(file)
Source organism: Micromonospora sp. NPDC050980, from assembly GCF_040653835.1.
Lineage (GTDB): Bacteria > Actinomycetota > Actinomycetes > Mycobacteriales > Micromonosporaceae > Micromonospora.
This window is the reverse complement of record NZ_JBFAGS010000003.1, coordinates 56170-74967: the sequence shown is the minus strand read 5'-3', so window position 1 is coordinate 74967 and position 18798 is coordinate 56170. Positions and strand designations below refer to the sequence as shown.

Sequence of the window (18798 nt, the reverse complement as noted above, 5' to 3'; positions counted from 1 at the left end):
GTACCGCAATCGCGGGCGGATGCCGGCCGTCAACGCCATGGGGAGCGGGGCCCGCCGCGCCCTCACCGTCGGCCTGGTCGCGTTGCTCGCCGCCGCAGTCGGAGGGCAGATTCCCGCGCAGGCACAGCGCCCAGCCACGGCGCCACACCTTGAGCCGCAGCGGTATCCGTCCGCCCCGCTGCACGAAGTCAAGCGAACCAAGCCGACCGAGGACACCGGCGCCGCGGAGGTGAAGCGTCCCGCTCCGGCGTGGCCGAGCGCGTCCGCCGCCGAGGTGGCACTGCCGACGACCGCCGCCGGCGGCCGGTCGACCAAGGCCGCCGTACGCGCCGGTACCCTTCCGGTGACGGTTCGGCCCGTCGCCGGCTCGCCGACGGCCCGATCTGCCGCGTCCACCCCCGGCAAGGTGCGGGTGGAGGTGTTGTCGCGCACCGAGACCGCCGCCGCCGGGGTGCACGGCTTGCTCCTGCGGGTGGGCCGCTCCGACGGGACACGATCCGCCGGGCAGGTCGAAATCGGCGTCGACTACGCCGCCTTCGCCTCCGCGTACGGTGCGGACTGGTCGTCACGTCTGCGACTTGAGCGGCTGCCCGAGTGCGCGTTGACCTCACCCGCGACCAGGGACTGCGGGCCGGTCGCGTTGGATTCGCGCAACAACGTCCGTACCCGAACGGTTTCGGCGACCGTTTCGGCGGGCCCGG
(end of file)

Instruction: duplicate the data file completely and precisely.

Source organism: Micromonospora sp. NPDC050980, from assembly GCF_040653835.1.
Lineage (GTDB): Bacteria > Actinomycetota > Actinomycetes > Mycobacteriales > Micromonosporaceae > Micromonospora.
This window is the reverse complement of record NZ_JBFAGS010000003.1, coordinates 56170-74967: the sequence shown is the minus strand read 5'-3', so window position 1 is coordinate 74967 and position 18798 is coordinate 56170. Positions and strand designations below refer to the sequence as shown.

Sequence of the window (18798 nt, the reverse complement as noted above, 5' to 3'; positions counted from 1 at the left end):
GTACCGCAATCGCGGGCGGATGCCGGCCGTCAACGCCATGGGGAGCGGGGCCCGCCGCGCCCTCACCGTCGGCCTGGTCGCGTTGCTCGCCGCCGCAGTCGGAGGGCAGATTCCCGCGCAGGCACAGCGCCCAGCCACGGCGCCACACCTTGAGCCGCAGCGGTATCCGTCCGCCCCGCTGCACGAAGTCAAGCGAACCAAGCCGACCGAGGACACCGGCGCCGCGGAGGTGAAGCGTCCCGCTCCGGCGTGGCCGAGCGCGTCCGCCGCCGAGGTGGCACTGCCGACGACCGCCGCCGGCGGCCGGTCGACCAAGGCCGCCGTACGCGCCGGTACCCTTCCGGTGACGGTTCGGCCCGTCGCCGGCTCGCCGACGGCCCGATCTGCCGCGTCCACCCCCGGCAAGGTGCGGGTGGAGGTGTTGTCGCGCACCGAGACCGCCGCCGCCGGGGTGCACGGCTTGCTCCTGCGGGTGGGCCGCTCCGACGGGACACGATCCGCCGGGCAGGTCGAAATCGGCGTCGACTACGCCGCCTTCGCCTCCGCGTACGGTGCGGACTGGTCGTCACGTCTGCGACTTGAGCGGCTGCCCGAGTGCGCGTTGACCTCACCCGCGACCAGGGACTGCGGGCCGGTCGCGTTGGATTCGCGCAACAACGTCCGTACCCGAACGGTTTCGGCGACCGTTTCGGCGGGCCCGG